After rising 3% against the U.S. dollar in 2013, the onshore yuan (CNY) weakened against the greenback last week. The offshore yuan (CNH) also fell.
UBS’ Tao Wang writes that “the era of steady CNY appreciation may be drawing to a close,” and she thinks this “is likely government-guided and may signal a change in China’s exchange rate policy.”
But she doesn’t expect large depreciation either, in part because of international pressure on China and in part because Beijing is trying to accelerate the internationalization of the renminbi.
This move away from steady appreciation could however unwind hot money inflows into China. ‘Hot money’ refers to non-foreign direct investment (FDI) capital inflows.
Naturally, the first concern would be the impact on foreign exchange inflows and on China’s liquidity and credit growth. From Wang:
So what is exactly the risk of a potential unwinding of “hot money” on China’s domestic credit boom? Contrary to what many people may think, the scale of inflows has been negatively correlated to domestic credit growth. That is, arbitrage inflows tend to increase when China is trying to slowdown domestic credit growth — when many borrowers face tougher credit constraints and higher interest rates in the shadow banking sector, and decline when the domestic economy seems to be weak or external turbulence increases uncertainty in general. In the latter case, the government usually decides and has been able to increase domestic credit growth. Therefore, the unwinding of FX inflows may not necessarily result in a sharp credit tightening in China, as the government can and usually does offset such outflows.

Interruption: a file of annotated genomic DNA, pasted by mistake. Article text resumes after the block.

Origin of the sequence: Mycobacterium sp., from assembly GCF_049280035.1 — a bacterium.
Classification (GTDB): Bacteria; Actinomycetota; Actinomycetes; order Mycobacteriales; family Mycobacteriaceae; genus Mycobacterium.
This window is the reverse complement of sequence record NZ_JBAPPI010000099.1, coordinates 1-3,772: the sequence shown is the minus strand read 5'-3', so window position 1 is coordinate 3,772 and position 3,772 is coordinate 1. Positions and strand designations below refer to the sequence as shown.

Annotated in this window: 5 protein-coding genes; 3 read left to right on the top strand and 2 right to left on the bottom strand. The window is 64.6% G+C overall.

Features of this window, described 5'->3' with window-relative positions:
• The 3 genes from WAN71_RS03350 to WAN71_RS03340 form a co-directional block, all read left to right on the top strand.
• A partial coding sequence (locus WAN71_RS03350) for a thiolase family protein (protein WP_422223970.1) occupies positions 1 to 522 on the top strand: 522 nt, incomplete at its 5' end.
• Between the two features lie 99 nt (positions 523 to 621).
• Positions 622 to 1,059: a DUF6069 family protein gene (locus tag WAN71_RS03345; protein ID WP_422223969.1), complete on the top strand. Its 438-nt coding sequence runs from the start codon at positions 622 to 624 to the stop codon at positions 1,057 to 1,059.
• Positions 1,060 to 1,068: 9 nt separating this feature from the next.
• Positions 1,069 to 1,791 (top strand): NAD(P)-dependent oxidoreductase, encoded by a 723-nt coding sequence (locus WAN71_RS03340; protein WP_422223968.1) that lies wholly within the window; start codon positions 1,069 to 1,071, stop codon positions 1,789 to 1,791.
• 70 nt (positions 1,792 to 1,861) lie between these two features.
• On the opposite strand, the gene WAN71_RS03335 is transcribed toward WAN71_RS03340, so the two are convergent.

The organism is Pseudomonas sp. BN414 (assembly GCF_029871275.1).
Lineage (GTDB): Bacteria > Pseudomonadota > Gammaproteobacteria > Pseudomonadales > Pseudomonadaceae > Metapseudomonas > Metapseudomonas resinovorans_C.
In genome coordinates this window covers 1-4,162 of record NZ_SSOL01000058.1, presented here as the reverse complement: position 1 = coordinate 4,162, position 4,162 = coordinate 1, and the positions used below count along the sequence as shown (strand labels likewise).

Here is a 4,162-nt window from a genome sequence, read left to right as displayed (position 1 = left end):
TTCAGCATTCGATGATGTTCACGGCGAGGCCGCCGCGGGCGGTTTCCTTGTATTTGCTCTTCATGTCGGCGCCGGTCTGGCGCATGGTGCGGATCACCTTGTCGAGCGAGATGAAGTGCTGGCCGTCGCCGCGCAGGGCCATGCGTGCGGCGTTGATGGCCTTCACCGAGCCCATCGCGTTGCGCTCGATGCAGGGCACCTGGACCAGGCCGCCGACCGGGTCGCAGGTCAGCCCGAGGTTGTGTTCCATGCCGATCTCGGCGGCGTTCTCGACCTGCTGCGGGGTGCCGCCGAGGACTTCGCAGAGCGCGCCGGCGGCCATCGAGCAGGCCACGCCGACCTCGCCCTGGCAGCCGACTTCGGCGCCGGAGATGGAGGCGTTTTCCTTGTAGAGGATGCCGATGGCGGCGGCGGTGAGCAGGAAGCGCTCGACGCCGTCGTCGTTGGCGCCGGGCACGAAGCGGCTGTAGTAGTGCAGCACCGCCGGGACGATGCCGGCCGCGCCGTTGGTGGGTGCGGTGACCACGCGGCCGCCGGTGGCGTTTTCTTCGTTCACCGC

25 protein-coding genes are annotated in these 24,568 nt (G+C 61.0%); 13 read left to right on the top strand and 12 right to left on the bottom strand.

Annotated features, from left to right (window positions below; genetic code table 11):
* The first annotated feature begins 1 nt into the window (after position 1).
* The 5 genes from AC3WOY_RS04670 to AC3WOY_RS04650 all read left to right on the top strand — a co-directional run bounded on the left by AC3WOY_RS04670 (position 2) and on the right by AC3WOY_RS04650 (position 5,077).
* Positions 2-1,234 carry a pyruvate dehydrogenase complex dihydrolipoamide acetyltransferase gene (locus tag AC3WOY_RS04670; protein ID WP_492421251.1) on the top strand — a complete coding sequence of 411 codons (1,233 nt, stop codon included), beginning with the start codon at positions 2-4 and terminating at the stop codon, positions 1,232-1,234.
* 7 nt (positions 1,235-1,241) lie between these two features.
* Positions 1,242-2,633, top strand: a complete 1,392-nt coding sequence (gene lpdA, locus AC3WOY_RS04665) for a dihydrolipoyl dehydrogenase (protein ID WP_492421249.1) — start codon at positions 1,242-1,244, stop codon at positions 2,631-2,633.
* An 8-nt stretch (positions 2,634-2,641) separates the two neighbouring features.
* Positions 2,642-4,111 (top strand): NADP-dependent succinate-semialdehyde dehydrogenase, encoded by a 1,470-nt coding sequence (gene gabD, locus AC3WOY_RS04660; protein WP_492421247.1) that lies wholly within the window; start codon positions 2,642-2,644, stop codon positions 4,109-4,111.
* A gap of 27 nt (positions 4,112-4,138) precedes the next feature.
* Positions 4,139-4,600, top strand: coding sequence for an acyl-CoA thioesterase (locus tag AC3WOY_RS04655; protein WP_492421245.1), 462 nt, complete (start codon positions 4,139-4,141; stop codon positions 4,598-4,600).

The risk is perhaps more on liquidity management. A sudden and large unwind of FX inflows could tighten domestic liquidity unexpectedly, and the central bank needs to react quickly and decisively to offset such contraction either through open market operations, other liquidity-injection facilities, or by cutting the still high reserve requirements and relax rules on loan-to-deposit ratios. Such a reaction may not always be seamless and without glitch. As a result, we could see volatility in the interbank market and in overall credit growth.
Another risk would be that companies and sectors that have relied on overseas funding may suffer as a result of this unwind: First, they can no longer find the funding they need, as these borrowers typically face tougher credit restrictions onshore (for example, property developers); second, they may face losses related to higher funding costs (due to the weakening of the exchange rate or a change in exchange rate expectations). Losses related to the exchange rate should be relatively limited, however. Given China’s more than $US3.8 trillion in FX reserves and the government’s desire to defend the stability of the currency, we do not expect a major depreciation even in the case of a large “hot money” unwind or outflow.
Wang thinks Beijing will now be focused on “increased flexibility of the RMB as the key objective of further exchange rate reform.”
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